As a wildlife photographer, Jocelyn Anderson has observed some incredible animal behavior. But the dynamics of a bird family she documented last week was unlike anything she’d ever seen before. Following a tip from the Michigan Bird Watching Facebook group, she tracked down a Sandhill Crane nest in Kensington Metropark in Milford. Anderson found the mother standing over a tottering crane chick, or colt. Nearby the father was digging up worms, while the duo’s other young charge scuttled about. It would have been an unremarkable, if lovely scene—except that the second chick was a Canada Goose. The crane parents have apparently adopted the gosling.
“The Sandhill Crane colt is fuzzy and gangly and the gosling is just so round and chubby,” she says. “They look so different and the parents treat them exactly the same.”
It’s not unusual in the bird world for members of one species to raise the young of another. Cuckoos, for instance, purposefully lay their eggs in the nests of other, unsuspecting birds, which care for the young as their own. Another such case of brood parasitism, in which the biological parents offload their responsibilities for rearing their young, is the owl raising a duckling that blew up online this year.
Sandhill Cranes, however, aren’t known to be tricked into nurturing the offspring of other species, though there are reports of them fostering Whooping Crane chicks, which are close relatives. The situation in Kensington Metropark marks the first time Sandhill Cranes have been documented caring for the young of a bird from another genus, says Geoff LeBaron, director of Audubon's Christmas Bird Count. Yet while this fostering situation is new to the record books, that doesn’t mean it has never happened before. LeBaron explains that because cranes are “cryptic” and “secretive” during their nesting season, such behavior might have simply gone unnoticed.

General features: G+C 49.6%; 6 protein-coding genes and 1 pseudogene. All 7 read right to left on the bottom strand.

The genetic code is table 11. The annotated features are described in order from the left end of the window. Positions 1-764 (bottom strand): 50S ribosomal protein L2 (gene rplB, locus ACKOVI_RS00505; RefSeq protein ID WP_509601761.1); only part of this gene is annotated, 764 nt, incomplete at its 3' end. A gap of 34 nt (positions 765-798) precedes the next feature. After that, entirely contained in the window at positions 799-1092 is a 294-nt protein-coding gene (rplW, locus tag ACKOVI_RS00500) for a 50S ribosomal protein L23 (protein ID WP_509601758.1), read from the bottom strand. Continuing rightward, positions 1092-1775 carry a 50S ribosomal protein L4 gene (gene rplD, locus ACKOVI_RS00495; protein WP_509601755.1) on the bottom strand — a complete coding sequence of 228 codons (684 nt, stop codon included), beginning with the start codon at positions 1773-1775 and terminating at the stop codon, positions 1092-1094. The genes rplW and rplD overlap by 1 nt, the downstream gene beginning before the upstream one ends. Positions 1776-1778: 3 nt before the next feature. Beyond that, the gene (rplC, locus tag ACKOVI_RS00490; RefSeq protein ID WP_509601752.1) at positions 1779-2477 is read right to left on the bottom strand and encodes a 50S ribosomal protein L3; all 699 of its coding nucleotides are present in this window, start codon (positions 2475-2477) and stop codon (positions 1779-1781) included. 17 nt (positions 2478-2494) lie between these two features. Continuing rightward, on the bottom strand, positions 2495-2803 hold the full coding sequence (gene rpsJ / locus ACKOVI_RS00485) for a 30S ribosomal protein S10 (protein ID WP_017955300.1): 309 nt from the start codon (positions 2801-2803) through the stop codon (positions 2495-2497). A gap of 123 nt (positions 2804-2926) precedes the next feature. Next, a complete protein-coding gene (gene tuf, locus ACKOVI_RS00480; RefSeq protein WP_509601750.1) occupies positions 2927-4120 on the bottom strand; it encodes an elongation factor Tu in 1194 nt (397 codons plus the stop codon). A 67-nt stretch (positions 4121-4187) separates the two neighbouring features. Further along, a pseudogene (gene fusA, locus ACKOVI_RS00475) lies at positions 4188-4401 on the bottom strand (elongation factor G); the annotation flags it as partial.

Nobody knows for certain how the mixed family came to be. It’s possible Canada Geese nested near the cranes, and the gosling somehow made its way to its neighbors’ abode, where it was welcomed, says LeBaron. The theory among members of the Facebook group that tipped off Anderson is that a goose abandoned its nest with an egg inside; then the cranes moved into the vacant spot, laid their own egg, and nurtured both of the chicks that hatched.
Sandhill Cranes raise one to two chicks per year, so having an extra mouth to feed isn’t out of the ordinary. What’s more, the parents seem to be feeding the young birds the same diet of worms and grubs—a fine menu for a goose, which typically eats an array of insects and plants.
While a gosling and colt might look nothing alike, the ways in which their parents care for them, both in the nest and after they fledge, are very similar, LeBaron says. “Cranes will migrate in family groups. So will geese,” he says. “It’s possible that this goose will end up flying south with cranes in the fall.”
If that happens, Anderson, who continues to keep tabs on the unlikely quartet, might photograph the scene: A portrait of an unusual family in flight, a short, plump goose winging it alongside its lanky adopted kin.